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Online retail giant Amazon could be held responsible for breaching luxury shoemaker Christian Louboutin’s trademark rights over the sale of counterfeit red-soled high-heeled shoes on its platform, the European Court of Justice ruled.
Third-party sellers on Amazon regularly advertise red-soled stilettos that are not made by Louboutin. The French designer brought cases against the company in Belgium and Luxembourg in 2019, arguing that he did not give his consent for these products to be put on the market.
Louboutin shoes’ red outer sole, for which they are known, is registered as an EU and Benelux trademark.
The EU’s top court said that users could mistakenly think that Amazon itself is selling shoes on behalf of Louboutin, noting that it may be the case when, for instance, Amazon displays its own logo on the third-party sellers’ ads, and when it stores and ships the shoes in question.
“These circumstances may indeed make a clear distinction difficult, and give the impression to the normally informed and reasonably attentive user that it is Amazon that markets — in its own name and on its own behalf,” the court said.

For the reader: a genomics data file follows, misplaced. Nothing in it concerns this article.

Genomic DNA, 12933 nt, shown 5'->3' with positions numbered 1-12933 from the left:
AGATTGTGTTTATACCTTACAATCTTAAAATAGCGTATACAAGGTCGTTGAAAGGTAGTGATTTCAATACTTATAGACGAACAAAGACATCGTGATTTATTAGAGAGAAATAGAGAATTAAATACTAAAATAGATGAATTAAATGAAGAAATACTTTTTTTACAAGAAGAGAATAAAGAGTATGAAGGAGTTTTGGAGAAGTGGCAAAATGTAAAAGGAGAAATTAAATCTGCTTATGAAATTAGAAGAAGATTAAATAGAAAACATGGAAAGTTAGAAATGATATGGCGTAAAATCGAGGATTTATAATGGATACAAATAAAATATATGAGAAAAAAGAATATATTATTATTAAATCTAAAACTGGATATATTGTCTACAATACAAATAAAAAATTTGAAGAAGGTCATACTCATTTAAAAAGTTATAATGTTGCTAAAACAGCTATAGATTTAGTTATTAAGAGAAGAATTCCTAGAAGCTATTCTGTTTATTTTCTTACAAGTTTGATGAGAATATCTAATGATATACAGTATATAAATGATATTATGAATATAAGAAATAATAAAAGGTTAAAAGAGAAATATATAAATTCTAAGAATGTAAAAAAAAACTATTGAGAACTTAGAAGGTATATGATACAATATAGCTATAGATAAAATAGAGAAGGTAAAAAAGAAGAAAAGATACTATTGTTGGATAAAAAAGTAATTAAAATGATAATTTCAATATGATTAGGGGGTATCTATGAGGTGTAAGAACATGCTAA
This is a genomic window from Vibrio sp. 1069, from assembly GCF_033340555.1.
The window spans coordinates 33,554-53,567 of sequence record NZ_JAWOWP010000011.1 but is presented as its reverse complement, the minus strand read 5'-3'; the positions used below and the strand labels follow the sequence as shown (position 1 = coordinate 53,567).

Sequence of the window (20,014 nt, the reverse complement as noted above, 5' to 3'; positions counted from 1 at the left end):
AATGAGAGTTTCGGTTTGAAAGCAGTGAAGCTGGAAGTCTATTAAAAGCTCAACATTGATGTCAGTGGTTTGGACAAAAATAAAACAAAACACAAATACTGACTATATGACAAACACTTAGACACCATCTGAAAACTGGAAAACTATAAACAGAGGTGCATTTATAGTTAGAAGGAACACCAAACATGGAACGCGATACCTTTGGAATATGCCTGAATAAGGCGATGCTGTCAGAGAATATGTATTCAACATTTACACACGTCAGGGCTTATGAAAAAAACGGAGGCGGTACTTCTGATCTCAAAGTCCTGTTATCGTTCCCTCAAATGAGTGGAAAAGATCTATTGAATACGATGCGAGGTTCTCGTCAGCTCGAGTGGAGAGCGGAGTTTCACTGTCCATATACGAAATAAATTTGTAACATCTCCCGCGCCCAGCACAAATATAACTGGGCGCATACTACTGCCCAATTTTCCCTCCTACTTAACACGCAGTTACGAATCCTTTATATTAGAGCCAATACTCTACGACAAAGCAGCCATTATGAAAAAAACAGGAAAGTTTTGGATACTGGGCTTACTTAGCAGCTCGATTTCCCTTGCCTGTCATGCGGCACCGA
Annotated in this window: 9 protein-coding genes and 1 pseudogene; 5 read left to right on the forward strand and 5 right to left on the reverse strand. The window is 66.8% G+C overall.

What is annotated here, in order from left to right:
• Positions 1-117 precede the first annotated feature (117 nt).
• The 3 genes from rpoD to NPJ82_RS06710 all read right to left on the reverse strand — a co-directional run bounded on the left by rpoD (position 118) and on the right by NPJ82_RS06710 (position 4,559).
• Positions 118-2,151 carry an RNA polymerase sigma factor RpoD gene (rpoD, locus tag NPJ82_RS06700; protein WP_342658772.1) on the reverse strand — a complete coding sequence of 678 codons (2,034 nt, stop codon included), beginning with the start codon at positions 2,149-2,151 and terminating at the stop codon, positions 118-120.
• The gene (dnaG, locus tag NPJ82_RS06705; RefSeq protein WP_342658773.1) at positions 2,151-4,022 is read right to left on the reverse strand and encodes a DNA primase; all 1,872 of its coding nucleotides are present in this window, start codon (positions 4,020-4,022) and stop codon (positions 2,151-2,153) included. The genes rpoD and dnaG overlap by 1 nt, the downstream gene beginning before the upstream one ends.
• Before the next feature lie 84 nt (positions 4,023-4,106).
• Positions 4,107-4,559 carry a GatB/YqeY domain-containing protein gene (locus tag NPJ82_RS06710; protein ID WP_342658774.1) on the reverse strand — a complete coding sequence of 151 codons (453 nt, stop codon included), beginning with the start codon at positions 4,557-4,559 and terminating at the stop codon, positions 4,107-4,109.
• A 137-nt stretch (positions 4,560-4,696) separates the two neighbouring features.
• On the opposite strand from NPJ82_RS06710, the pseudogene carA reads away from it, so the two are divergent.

The luxury house said the court’s decision is “a victory for the protection of its know-how and creativity.”
“It initiated these proceedings to obtain recognition of Amazon’s responsibility for the offering for sale of counterfeit products on its platforms by third parties. It also brought this case to encourage Amazon to play a more direct role in the fight against counterfeiting on its platforms,” Maison Louboutin said in a statement.
The EU court said it’s now up to the local jurisdictions in Belgium and Luxembourg to determine whether users on the online marketplace could have been under the impression that ads did not come from third-party sellers but from Amazon itself.
This article was provided by The Associated Press.